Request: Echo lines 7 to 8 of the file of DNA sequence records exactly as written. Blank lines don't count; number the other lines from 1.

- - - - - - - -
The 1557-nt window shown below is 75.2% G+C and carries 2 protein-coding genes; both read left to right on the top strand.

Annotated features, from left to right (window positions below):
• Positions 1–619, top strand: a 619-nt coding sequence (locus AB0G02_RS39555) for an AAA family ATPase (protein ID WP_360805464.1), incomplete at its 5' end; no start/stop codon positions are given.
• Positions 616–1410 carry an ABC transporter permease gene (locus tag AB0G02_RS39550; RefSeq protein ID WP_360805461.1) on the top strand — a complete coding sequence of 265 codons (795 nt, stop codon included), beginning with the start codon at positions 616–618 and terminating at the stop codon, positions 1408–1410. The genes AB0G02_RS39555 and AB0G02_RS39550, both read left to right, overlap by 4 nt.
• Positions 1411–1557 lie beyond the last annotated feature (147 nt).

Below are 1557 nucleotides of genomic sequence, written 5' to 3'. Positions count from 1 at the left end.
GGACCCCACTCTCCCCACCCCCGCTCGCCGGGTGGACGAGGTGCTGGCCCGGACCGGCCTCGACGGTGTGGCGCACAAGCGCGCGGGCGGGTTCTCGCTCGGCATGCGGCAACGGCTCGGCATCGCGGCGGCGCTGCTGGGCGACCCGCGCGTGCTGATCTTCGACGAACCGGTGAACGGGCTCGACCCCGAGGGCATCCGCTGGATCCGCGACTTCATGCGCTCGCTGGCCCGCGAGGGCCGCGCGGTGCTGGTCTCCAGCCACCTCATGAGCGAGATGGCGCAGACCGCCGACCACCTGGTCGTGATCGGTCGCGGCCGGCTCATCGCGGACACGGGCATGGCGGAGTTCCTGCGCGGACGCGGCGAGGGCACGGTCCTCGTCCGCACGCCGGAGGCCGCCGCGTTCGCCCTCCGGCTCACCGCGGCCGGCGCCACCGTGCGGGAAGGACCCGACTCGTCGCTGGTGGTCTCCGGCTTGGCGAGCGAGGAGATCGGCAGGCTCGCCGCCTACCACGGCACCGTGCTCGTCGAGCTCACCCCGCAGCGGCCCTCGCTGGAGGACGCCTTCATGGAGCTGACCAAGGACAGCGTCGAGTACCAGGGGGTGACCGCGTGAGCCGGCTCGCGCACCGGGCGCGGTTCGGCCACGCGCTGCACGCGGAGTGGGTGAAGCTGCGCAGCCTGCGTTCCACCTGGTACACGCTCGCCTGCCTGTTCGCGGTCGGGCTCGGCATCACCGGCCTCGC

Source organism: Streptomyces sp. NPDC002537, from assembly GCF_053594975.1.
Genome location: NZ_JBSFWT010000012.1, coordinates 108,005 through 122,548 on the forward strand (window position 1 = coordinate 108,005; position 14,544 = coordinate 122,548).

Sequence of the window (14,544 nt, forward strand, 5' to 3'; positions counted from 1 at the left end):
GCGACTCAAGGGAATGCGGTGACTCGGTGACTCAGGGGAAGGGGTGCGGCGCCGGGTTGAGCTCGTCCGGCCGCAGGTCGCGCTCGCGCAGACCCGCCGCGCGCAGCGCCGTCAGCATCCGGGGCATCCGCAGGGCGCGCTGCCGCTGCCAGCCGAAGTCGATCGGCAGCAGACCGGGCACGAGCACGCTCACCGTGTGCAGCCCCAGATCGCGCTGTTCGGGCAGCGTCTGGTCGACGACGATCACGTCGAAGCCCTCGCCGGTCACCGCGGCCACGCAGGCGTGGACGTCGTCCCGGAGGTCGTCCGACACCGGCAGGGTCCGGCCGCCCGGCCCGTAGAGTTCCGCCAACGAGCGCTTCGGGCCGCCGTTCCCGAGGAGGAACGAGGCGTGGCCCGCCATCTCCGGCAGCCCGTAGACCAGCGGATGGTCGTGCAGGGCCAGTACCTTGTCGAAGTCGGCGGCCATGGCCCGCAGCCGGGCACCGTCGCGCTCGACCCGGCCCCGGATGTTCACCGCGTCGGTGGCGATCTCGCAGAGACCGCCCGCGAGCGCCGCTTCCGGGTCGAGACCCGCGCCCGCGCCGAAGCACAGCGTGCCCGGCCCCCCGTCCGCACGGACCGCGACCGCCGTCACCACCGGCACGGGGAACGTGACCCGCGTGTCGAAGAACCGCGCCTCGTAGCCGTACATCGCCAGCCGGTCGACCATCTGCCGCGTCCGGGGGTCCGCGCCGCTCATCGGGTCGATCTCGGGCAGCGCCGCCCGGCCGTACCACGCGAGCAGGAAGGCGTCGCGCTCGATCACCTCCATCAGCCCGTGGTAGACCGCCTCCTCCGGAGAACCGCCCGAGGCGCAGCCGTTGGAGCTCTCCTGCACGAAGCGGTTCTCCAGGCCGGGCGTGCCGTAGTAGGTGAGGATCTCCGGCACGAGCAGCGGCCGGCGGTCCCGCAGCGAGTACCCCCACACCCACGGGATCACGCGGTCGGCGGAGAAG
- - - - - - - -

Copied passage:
GGACCCCACTCTCCCCACCCCCGCTCGCCGGGTGGACGAGGTGCTGGCCCGGACCGGCCTCGACGGTGTGGCGCACAAGCGCGCGGGCGGGTTCTCGCTCGGCATGCGGCAACGGCTCGGCATCGCGGCGGCGCTGCTGGGCGACCCGCGCGTGCTGATCTTCGACGAACCGGTGAACGGGCTCGACCCCGAGGGCATCCGCTGGATCCGCGACTTCATGCGCTCGCTGGCCCGCGAGGGCCGCGCGGTGCTGGTCTCCAGCCACCTCATGAGCGAGATGGCGCAGACCGCCGACCACCTGGTCGTGATCGGTCGCGGCCGGCTCATCGCGGACACGGGCATGGCGGAGTTCCTGCGCGGACGCGGCGAGGGCACGGTCCTCGTCCGCACGCCGGAGGCCGCCGCGTTCGCCCTCCGGCTCACCGCGGCCGGCGCCACCGTGCGGGAAGGACCCGACTCGTCGCTGGTGGTCTCCGGCTTGGCGAGCGAGGAGATCGGCAGGCTCGCCGCCTACCACGGCACCGTGCTCGTCGAGCTCACCCCGCAGCGGCCCTCGCTGGAGGACGCCTTCATGGAGCTGACCAAGGACAGCGTCGAGTACCAGGGGGTGACCGCGTGAGCCGGCTCGCGCACCGGGCGCGGTTCGGCCACGCGCTGCACGCGGAGTGGGTGAAGCTGCGCAGCCTGCGTTCCACCTGGTACACGCTCGCCTGCCTGTTCGCGGTCGGGCTCGGCATCACCGGCCTCGC

Source organism: Streptomyces sp. NPDC002537, from assembly GCF_053594975.1.